Invariably a pleasure to go along to the annual Designer Bookbinders prize-giving evening. Always interesting work to be seen and interesting people to talk to. I had already been fortunate enough to have seen and been able to handle most of the books at the judging day a few weeks ago, which gives a certain advantage – books and bindings need to be handled to be fully appreciated. But they can also look quite different when show-cased and put on display. An example of that is this binding by Kaori Maki (Sundrie Pieces by George Herbert) which very deservedly won one of the Antiquarian Booksellers’ Association’s Highly Commended Certificates (judged by current President Angus O’Neill of the Omega Bookshop).
I hadn’t really noticed the binding on the judging day – I can’t actually recall seeing it (and may actually not have done) – but lit up and on show it is quite superb, giving at once both the impression of being carefully sculpted and of being fully alive. You can see it along with other bindings from the competition at the St. Bride Foundation in Bride Lane, off Fleet Street, until 27th November.
Another of the ABA’s Highly Commended Certificates went to this equally deserving binding by Glenn Malkin on this year’s set book (The Illustrated Man by Ray Bradbury). This one I had seen earlier and fully concurred with our President’s judgement.
The set books are supplied by the Folio Society and the Society’s own first prize for Best Set Book went to Mel Jefferson.
This is the book which then went on to win the Mansfield Medal for the Best Book in the entire competition. Mel Jefferson also won the Harmatan Leather Prize for another quite different binding (you can see it, along with all the other prize-winners on the Designer Bookbinders website).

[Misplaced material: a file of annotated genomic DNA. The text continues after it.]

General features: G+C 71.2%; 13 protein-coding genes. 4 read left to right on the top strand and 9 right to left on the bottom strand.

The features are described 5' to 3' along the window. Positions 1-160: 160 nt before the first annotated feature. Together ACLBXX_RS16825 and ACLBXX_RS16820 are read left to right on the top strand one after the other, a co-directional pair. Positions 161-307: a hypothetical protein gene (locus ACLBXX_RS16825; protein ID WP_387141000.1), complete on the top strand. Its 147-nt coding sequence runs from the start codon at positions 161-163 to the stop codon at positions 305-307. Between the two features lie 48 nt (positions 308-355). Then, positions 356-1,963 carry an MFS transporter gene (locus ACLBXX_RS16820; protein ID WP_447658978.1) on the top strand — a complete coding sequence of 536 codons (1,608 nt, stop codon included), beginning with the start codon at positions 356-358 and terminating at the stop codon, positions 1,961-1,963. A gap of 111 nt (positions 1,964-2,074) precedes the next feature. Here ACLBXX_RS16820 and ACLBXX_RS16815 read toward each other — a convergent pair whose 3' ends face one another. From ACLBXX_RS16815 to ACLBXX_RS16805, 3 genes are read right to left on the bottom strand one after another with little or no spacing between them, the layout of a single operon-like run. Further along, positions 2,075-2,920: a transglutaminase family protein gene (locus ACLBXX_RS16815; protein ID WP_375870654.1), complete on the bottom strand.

The runner-up for the Folio Society Prize went to Gillian Stewart for the binding below, which personally I liked just as much (a little more actually).
I was also rather taken by Miranda Kemp’s take on the set book, which won the St. Bride Foundation Prize for Finishing, although I seem to think it was being displayed the other way up at St. Bride’s last night.
But the binding I liked the best of all was Clare Bryan’s interpretation of The Illustrated Man. I gave it my own Ash Rare Books Lettering Award for its imaginative use of letters and numbers, fully integrated into the overall design, and for its innovative use of technology – the design was somehow printed directly on to the leather in a technique I’m not sure I’ve come across in bookbinding before. Not conventional tooling by any means, but innovative and beautifully executed.
And – of course – what you can’t possibly see here is the way the book comes alive as it slides out of its slip-case – as it slips past a diagonally striped transparent screen, the figures really do seem to flicker into life. An immensely satisfying piece of work and – the whole binding extremely well made and perfect for the text inside – and, had I had a say in it, it would have been given a bigger prize still.